We need capital and innovative funding mechanisms to be flowing to farmers and ranchers, as they transition to zero deforestation
The second component is transparency. When companies first made deforestation commitments, they lacked the clarity needed to implement these pledges in a credible way. For example, what definitions should they use for key terms like forests, deforestation and conversion? What are the best monitoring options? What are expectations and standards around transparency, verification and supply chain management? Now the Accountability Framework, launched last week, can fill the information gap and produce such guidance for companies, much of which has already been road-tested with businesses around the world.
Where do we go from here? Both NGOs and companies need to do much more on beef, which alone accounts for half of all deforestation globally. We need to bring emerging market actors, especially China and Indonesia, into the conversation. We need capital and innovative funding mechanisms to be flowing to farmers and ranchers, as they transition to zero deforestation and zero conversion production.
For the most part, the financial sector has been slow to respond. In 2017, international NGO Global Canopy analysed those 150 financial institutions with the largest exposures to forest-risk commodity supply chains and found, at that point, only four of these had made an overarching zero-net deforestation commitment covering all their lending and investments. Yet the risks are very real: there is up to US$941 billion of turnover in publicly-listed companies dependent on commodities linked to deforestation, according to CDP.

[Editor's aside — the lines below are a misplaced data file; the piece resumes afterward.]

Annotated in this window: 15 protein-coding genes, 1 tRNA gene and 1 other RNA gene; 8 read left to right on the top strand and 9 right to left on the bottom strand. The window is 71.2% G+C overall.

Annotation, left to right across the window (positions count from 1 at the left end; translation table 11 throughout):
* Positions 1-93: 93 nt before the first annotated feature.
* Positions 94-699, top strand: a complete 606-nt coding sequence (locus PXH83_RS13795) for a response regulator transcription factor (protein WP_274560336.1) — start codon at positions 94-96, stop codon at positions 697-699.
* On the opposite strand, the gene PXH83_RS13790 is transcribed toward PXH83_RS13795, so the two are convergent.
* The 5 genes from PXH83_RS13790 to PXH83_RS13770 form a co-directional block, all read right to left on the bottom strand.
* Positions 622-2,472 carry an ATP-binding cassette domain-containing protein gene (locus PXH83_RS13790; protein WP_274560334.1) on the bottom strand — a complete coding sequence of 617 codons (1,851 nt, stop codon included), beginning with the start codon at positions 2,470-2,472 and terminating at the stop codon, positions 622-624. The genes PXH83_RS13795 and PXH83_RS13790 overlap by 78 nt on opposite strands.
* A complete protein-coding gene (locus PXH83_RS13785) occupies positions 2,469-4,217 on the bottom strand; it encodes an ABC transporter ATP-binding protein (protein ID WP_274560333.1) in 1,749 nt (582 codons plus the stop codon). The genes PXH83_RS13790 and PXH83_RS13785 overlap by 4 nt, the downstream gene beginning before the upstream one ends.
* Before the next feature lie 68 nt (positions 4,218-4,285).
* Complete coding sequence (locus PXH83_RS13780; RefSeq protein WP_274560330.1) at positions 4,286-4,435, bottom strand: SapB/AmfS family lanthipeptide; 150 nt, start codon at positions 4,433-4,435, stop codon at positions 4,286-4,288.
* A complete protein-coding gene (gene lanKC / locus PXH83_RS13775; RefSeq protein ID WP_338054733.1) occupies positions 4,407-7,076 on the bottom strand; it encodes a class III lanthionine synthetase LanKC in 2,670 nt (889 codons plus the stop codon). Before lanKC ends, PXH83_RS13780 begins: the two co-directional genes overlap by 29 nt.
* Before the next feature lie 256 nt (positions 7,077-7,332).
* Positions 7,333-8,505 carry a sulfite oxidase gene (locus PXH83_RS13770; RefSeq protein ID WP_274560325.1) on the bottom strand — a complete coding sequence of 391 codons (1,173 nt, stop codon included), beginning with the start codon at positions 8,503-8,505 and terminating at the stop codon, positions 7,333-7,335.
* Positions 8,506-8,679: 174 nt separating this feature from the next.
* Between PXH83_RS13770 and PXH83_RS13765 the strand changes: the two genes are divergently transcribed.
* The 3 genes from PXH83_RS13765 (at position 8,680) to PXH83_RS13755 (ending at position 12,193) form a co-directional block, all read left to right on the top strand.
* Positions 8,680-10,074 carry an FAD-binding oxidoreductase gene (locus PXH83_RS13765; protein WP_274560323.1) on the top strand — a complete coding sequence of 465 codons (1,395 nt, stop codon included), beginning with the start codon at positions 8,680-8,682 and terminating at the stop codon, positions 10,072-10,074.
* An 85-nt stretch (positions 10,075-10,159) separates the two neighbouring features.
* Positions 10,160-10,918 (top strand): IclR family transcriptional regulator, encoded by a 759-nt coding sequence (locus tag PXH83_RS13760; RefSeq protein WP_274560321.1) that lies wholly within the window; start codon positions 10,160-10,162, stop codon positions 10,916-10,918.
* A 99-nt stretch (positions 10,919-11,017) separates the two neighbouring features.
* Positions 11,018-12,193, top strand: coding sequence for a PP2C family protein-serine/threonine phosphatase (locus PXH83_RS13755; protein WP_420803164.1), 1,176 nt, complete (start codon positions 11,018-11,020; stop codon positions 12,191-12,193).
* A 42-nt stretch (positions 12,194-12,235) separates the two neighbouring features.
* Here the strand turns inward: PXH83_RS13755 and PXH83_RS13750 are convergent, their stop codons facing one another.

Specifically, 87% of companies identify risks from deforestation, and 32% are already experiencing impacts from those risks. Yet only 13% of companies have made a time-bound comprehensive zero (net) deforestation commitment and over a third do not give their boards responsibility for addressing deforestation. With the risk of “stranded assets” looming, financial institutions and the insurance industry should be more concerned than they are with deforestation and land conversion.
So, my corporate alter ego would currently be telling my board to expect growing pressure from campaign organisations. Ultimately, we made a public commitment and failed to deliver; whatever the complexities, we did not live up to our word. Now we’re rightly going to be held accountable for that in the court of public opinion.
Companies show leadership by managing for long term sustainability, and one of the lessons of the last few years of trying to hit the 2020 targets has been that short-term pressures are formidable and there is still significant and entrenched resistance to change.
But I’d also be telling my board that there is a lot of help available and that while NGOs are holding us to account, they also offer valuable tools capable of supporting our sustainability ambitions. So, while our current targets may have been missed, let’s redouble our efforts and focus on where we can really make a difference as close to 2020 as humanly possible.
David Cleary is Director of Global Agriculture at The Nature Conservancy